Predestined to What?
Paul’s understanding of predestination (at least in these verses) is two-fold.
First, we are predestined to be holy and blameless.
This is where Paul starts when discussing predestination in verse 4. Notice again the locale of this blessing: “in him (Christ)”. Notice also, the time of this predestination: “before the foundation of the world.” If we can fathom such a wonderful concept, God’s predestination of the believer for blamelessness and holiness took place before creation. That is to say that this predestination occurred outside of the bounds of time and space in the agelessness of eternity past. This eternal love and predestination, then, is something that is eternally fixed in the heart and mind of God. It never began and will never end. From all eternity past, it pleased God the Father to predestine us as believers to blamelessness and holiness. How utterly incorruptible is this kind of plan that has been fixed from all eternity. This is the definition of incorruptible, indestructible, eternal love.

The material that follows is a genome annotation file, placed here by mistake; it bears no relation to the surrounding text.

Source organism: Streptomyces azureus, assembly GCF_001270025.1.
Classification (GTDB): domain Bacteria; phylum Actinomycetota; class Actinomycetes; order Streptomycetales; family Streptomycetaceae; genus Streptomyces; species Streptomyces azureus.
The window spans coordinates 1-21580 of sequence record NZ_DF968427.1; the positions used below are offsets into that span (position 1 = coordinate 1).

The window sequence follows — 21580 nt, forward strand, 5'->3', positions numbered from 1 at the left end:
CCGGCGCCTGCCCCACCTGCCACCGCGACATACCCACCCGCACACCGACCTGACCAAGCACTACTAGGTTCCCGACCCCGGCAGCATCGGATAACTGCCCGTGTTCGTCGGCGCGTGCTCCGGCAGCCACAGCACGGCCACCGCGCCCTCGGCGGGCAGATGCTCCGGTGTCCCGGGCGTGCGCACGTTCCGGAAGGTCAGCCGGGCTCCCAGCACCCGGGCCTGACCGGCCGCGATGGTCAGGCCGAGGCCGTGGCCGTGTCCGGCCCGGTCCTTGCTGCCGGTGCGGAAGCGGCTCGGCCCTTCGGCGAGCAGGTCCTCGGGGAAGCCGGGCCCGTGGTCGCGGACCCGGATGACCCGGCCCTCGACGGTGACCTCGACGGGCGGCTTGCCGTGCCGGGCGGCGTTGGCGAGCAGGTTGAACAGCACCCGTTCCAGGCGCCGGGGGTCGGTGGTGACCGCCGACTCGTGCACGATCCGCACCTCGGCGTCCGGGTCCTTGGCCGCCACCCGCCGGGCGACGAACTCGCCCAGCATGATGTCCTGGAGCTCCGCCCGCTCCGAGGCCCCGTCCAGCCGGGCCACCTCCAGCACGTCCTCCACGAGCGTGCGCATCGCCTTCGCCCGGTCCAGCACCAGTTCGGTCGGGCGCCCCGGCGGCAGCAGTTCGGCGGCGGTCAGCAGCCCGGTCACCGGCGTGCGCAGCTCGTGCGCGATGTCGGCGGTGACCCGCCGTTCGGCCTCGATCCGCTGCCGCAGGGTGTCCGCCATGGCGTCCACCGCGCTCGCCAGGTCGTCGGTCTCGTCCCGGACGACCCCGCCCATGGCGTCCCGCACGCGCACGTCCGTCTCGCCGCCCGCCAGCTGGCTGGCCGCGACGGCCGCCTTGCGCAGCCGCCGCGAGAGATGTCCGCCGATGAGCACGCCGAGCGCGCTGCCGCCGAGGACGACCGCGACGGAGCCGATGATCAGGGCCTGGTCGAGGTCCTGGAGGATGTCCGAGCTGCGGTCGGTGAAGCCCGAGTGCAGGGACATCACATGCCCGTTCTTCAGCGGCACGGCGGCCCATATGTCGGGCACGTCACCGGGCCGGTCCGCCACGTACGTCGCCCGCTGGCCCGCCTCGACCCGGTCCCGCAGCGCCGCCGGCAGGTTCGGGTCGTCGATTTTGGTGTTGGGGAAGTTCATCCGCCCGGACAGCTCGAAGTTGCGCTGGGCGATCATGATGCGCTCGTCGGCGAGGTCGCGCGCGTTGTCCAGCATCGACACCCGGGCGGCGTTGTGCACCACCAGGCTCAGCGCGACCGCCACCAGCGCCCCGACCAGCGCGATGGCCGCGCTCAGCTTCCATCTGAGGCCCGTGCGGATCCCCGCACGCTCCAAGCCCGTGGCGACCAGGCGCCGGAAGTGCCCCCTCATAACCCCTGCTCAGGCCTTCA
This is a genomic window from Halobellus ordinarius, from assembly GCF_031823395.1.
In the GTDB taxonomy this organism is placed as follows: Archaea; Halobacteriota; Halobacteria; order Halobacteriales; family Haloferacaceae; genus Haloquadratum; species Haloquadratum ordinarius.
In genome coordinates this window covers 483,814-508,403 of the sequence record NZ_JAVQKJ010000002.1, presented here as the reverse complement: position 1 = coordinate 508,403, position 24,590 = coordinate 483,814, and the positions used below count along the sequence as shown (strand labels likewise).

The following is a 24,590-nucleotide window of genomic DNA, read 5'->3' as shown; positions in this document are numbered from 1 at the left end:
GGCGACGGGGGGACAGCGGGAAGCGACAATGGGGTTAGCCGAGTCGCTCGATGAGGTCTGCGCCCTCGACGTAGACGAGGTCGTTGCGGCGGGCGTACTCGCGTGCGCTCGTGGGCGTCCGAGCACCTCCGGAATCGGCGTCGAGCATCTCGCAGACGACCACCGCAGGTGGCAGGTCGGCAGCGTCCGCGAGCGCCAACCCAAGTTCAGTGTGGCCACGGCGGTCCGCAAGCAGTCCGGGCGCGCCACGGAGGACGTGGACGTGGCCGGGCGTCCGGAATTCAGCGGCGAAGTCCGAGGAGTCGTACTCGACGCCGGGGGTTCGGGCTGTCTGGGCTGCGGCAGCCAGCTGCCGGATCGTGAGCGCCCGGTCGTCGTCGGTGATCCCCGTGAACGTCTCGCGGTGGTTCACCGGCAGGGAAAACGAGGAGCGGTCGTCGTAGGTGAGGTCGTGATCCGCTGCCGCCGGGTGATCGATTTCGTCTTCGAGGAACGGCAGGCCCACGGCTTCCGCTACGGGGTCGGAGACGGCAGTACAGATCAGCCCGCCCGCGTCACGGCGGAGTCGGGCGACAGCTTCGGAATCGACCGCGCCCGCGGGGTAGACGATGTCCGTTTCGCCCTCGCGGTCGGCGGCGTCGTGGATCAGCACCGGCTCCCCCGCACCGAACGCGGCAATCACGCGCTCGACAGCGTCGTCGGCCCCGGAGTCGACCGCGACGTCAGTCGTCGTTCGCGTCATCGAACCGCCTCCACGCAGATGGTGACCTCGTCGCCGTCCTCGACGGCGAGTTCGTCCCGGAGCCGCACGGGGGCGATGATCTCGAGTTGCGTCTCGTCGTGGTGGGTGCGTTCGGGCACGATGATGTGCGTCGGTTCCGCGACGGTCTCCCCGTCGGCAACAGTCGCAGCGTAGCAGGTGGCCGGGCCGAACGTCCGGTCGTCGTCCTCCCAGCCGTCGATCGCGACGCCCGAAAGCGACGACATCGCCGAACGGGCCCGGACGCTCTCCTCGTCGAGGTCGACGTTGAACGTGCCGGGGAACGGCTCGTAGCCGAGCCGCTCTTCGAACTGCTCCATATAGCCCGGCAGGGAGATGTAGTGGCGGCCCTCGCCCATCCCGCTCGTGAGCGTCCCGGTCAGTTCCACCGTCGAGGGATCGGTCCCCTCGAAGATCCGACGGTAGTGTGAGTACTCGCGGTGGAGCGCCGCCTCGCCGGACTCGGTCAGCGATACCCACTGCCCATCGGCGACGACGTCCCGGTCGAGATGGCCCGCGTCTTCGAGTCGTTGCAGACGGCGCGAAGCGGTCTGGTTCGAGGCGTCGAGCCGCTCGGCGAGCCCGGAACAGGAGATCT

The destination to which we have been predestined is both positional and actual. That is simply to say that we are declared both blameless and holy through faith in Jesus Christ (2:8-9). This is positional holiness. But it is also to say that that we are being made holy by the working and power of the Holy Spirit, who is constantly bringing our actual practical state more into line with our position (2:10).
What a wonderful promise to see that God has already determined that believers will be made blameless and holy. The purpose of God for you as a believer is to conform you into the holy image of his Son Jesus Christ… and HE will do it (Rom. 8:29; 1 Thess. 5:34)!